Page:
This is a very good thing indeed for both residents and visitors, for Chennai is one of the most beautiful and culturally rich cities in all of India. Historically, Chennai's importance stretches back thousands of years. 'The region around Chennai has served as an important administrative, military, and economic centre dating back to the 1st century. It has been ruled by South Indian kingdoms, notably the Pallava, the Chola, the Pandya, and Vijaynagar empires.' Eventually, though, like the rest of India, Chennai - or, as it was called until 1996, Madras - fell under the control of European powers.
'When the Portuguese arrived in 1522, they built a port and named it São Tomé, after the Christian apostle St. Thomas, who is believed to have preached there between the years 52 and 70. The region then passed into the hands of the Dutch, who established themselves near Pulicat just north of the city in 1612. On 22 August 1639, the British East India Company was granted land by the Nayak of Vandavasi as a base for a permanent settlement, believed to be called Madrasemen. A year later, Fort St. George was built, which subsequently became the nucleus around which the colonial city grew. In 1746, Fort St. George and Madras were captured by the French under General La Bourdonnais, the Governor of Mauritius, who plundered the town and its outlying villages.' The British eventually regained control of the region, and they held onto it until India was granted independence in 1947.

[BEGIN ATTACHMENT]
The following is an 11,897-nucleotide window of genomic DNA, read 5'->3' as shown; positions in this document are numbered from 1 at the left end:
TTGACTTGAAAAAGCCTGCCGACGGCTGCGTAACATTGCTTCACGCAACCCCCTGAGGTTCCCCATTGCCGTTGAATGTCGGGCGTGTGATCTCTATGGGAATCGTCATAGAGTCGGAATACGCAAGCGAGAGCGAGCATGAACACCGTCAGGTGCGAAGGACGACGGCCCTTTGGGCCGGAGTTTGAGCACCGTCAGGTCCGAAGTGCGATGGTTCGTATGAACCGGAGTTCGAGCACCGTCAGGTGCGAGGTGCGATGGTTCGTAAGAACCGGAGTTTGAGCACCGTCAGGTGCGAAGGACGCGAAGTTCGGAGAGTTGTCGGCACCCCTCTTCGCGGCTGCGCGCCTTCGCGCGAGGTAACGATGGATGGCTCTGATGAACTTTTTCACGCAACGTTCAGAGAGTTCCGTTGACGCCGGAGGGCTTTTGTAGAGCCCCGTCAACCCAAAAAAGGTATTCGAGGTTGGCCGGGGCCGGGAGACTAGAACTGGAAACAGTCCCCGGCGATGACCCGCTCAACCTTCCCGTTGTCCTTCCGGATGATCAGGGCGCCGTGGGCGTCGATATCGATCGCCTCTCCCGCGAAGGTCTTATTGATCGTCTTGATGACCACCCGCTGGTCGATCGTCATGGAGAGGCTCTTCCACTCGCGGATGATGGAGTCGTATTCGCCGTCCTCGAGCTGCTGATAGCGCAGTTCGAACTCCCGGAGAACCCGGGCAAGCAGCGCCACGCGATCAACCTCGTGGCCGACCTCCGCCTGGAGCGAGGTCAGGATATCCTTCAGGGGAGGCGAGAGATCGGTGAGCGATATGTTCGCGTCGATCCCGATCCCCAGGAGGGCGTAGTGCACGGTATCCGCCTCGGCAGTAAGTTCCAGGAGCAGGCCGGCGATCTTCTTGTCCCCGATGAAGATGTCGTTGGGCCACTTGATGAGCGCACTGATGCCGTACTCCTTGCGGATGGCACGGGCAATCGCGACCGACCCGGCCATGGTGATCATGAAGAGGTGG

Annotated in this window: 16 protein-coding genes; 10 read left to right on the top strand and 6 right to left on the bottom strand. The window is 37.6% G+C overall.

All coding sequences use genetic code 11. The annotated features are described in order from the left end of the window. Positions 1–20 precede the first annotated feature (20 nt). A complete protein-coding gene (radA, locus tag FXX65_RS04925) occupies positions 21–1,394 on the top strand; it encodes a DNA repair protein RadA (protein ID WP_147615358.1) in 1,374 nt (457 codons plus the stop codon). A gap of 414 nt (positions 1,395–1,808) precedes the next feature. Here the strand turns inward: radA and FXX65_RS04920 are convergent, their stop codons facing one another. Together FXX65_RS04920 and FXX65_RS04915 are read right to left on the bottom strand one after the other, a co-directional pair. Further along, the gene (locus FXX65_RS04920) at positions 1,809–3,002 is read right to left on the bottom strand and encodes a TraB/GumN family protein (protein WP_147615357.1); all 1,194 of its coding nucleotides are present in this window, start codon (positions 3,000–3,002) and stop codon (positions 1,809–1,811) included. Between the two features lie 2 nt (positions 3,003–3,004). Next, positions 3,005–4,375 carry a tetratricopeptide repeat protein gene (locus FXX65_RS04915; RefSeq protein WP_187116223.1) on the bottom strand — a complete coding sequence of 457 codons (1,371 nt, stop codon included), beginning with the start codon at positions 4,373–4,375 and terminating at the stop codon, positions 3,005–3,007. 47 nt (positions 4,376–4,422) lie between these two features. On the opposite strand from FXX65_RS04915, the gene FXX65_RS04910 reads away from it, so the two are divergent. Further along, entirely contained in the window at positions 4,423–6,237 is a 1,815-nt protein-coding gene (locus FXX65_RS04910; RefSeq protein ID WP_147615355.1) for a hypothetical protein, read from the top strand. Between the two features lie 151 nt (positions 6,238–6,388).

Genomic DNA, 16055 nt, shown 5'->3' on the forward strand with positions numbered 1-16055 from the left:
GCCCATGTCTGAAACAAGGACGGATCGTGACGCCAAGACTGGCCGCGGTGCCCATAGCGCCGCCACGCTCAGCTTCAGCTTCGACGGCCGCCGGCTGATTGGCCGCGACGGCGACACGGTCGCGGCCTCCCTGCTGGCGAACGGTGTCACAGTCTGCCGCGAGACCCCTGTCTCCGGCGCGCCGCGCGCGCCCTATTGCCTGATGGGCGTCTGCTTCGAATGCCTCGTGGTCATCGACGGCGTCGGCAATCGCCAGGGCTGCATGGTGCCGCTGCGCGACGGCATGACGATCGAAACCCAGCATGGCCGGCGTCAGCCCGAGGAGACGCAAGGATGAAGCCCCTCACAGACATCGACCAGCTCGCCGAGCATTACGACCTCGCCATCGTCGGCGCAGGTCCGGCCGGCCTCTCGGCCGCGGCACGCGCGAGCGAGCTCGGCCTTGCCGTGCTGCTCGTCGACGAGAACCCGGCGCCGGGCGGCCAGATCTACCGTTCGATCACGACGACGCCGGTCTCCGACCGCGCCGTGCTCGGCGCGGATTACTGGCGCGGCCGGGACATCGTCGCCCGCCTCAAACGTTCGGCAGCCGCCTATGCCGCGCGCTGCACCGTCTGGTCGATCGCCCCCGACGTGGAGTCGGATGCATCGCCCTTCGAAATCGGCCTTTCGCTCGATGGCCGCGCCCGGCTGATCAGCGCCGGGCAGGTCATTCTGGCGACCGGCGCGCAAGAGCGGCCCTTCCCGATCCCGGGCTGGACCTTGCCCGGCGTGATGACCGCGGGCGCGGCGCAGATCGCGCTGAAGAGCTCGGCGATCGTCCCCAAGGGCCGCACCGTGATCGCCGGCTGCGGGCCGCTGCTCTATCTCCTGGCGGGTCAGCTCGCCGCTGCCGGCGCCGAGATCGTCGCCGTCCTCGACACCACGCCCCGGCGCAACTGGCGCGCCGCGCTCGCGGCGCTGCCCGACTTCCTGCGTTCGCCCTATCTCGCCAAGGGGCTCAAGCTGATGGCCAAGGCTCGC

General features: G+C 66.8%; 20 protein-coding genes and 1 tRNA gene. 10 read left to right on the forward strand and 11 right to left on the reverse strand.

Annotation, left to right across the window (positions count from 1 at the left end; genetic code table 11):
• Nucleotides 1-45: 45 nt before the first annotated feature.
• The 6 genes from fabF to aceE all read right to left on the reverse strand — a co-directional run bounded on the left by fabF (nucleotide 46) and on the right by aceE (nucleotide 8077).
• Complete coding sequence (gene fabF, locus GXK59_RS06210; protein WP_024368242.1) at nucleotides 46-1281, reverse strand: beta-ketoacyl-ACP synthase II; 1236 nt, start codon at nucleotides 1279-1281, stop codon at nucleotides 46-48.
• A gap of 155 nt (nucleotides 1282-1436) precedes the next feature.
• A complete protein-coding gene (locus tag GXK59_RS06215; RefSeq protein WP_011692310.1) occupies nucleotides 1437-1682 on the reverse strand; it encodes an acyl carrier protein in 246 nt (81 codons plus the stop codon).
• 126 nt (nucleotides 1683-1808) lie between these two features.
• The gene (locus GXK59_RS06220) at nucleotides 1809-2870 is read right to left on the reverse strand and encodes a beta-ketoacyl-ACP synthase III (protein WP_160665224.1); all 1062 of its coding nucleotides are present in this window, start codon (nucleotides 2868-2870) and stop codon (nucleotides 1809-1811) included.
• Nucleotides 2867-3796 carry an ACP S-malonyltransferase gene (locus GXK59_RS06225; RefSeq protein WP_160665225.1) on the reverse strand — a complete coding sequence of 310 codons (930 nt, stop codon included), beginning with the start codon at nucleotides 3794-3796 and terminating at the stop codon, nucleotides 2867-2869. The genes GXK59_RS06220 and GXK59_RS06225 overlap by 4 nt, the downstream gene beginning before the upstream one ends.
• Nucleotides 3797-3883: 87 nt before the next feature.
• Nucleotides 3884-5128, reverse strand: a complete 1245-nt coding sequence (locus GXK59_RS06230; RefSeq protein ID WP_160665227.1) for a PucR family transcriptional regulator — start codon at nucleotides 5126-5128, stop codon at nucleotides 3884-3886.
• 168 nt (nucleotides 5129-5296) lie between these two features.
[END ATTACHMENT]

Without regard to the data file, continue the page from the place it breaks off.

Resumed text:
There are countless sites of historical and architectural interest for tourists to visit, including the M.A. Chidambaram Stadium, which is used for cricket matches; San Thome Basilica, within which relics of the Christian Saint Thomas are supposedly kept; and the National Art Gallery. There are also many natural wonders to enjoy, including the Pitchavaram mangrove forest, Marina Beach, and for those visitors or students who are willing to take a day trip out of the city, the waterfalls at Tada should not be missed.
A hot and humid city, Chennai is home to a widely diverse population. As a result of all these widely divergent cultures, and the many languages spoken by the people who live in Chennai, 'English is widely spoken, and is used almost exclusively in business, education, and other white collar professions.' Therefore, visitors and students alike have a much easier time getting around the city than they would in some of the smaller cities and towns on the subcontinent in which English is not as widely spoken.
Students especially have a great deal to gain from studying here. The history, culture, and vibrancy of the city all attract students from all over India, as well as from far-flung parts of the world. The University of Madras and the Indian Institute of Technology, Madras, are just two of the many high-quality schools located in the city. A surprising number of American colleges and universities also offer study abroad opportunities in this beautiful and bustling coastal city.
So no matter what your goals are, from a greater appreciation of indigenous cultures to political sciences to an eventual career in the technology sector, spending a semester or a year in Chennai will certainly help along your path. When it comes to a city like Chennai, the possibilities are endless.